The Haunted House

I seem like one
Who treads alone
    Some banquet-hall deserted,
Whose lights are fled,
Whose garlands dead,
    And all but me departed.
            —Thomas Moore, “Oft in the Stilly Night (Scotch Air)

See’st thou yon gray gleaming hall,
Where the deep elm-shadows fall?
Voices that have left the earth
                Long ago,
Still are murmuring round its hearth,
               Soft and low:
Ever there;—yet one alone
Hath the gift to hear their tone.
Guests come thither, and depart,
Free of step, and light of heart;
Children, with sweet visions blessed,
In the haunted chambers rest;
One alone unslumbering lies
When the night hath sealed all eyes,
One quick heart and watchful ear,
Listening for those whispers clear.

See’st thou where the woodbine-flowers
O’er yon low porch hang in showers?
Startling faces of the dead,
               Pale, yet sweet,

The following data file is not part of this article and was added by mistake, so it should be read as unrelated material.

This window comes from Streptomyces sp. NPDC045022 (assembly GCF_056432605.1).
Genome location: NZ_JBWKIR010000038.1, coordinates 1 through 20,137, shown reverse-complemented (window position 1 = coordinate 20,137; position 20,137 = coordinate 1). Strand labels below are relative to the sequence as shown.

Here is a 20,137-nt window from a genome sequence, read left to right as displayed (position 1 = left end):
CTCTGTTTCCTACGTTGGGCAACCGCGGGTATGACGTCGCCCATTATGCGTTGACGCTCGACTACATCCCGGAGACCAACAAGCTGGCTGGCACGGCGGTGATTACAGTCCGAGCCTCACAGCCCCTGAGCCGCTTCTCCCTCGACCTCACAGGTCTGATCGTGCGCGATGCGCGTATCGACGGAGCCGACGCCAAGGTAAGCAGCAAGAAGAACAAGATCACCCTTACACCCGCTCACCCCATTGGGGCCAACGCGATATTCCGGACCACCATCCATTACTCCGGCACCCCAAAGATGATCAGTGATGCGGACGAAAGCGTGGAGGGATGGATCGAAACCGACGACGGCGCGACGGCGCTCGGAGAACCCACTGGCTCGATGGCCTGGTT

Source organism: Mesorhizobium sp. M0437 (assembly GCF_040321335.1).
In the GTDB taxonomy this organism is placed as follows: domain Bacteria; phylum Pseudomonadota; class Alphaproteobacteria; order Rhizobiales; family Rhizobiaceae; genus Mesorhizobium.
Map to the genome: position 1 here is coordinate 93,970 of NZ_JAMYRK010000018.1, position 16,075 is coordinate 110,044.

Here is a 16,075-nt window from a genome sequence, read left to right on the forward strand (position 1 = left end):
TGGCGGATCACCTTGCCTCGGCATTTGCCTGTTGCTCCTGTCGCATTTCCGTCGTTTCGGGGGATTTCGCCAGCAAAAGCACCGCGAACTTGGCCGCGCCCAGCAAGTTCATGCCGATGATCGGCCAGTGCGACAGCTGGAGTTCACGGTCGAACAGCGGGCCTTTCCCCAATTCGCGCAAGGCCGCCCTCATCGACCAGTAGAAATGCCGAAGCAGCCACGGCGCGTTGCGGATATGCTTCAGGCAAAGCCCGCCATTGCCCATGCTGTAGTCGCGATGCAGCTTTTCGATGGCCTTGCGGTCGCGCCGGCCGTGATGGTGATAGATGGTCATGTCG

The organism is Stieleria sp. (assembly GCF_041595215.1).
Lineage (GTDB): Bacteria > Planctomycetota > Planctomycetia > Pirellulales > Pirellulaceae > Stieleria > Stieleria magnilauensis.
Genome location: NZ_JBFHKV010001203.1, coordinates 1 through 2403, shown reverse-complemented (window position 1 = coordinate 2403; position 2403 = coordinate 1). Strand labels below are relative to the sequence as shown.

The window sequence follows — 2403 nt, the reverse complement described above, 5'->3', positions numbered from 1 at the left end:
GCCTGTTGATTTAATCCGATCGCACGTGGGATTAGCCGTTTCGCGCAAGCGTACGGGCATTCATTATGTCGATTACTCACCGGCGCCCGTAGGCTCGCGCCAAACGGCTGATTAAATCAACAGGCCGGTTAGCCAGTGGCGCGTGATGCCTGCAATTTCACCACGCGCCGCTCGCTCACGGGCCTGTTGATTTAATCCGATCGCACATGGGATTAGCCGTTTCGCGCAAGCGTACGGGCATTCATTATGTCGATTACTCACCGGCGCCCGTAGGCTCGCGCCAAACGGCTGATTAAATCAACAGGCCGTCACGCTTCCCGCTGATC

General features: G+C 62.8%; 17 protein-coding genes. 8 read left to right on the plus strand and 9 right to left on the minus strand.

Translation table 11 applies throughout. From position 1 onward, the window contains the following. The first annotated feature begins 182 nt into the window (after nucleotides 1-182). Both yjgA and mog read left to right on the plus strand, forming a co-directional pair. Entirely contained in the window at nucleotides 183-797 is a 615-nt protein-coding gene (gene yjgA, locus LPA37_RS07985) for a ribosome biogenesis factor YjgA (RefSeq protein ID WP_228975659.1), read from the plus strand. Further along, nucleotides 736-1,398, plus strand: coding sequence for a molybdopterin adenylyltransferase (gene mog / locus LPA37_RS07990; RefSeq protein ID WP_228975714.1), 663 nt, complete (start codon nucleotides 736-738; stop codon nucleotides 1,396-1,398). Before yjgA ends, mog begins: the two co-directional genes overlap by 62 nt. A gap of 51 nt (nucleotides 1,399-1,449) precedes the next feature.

One lone woman’s entering tread
               There still meet!
Some with young, smooth foreheads fair,
Faintly shining through bright hair;
Some with reverend locks of snow—
All, all buried long ago!
All, from under deep sea-waves,
Or the flowers of foreign graves,
Or the old and bannered aisle,
Where their high tombs gleam the while;
Rising, wandering, floating by,
Suddenly and silently,
Through their earthly home and place,
But amidst another race.

Wherefore, unto one alone,
Are those sounds and visions known?
Wherefore hath that spell of power
               Dark and dread,
On her soul, a baleful dower,
               Thus been shed?
Oh! in those deep-seeing eyes,
No strange gift of mystery lies!
She is lone where once she moved,
Fair, and happy, and beloved!
Sunny smiles were glancing round her,
Tendrils of kind hearts had bound her;
Now those silver chords are broken,
Those bright looks have left no token;
Not one trace on all the earth,
Save her memory of their mirth.
She is lone and lingering now,
Dreams have gathered o’er her brow,
Midst gay songs and children’s play,
She is dwelling far away;
Seeing what none else may see—
Haunted still her place must be!

This poem is in the public domain. Published in Poem-a-Day on October 29, 2022, by the Academy of American Poets.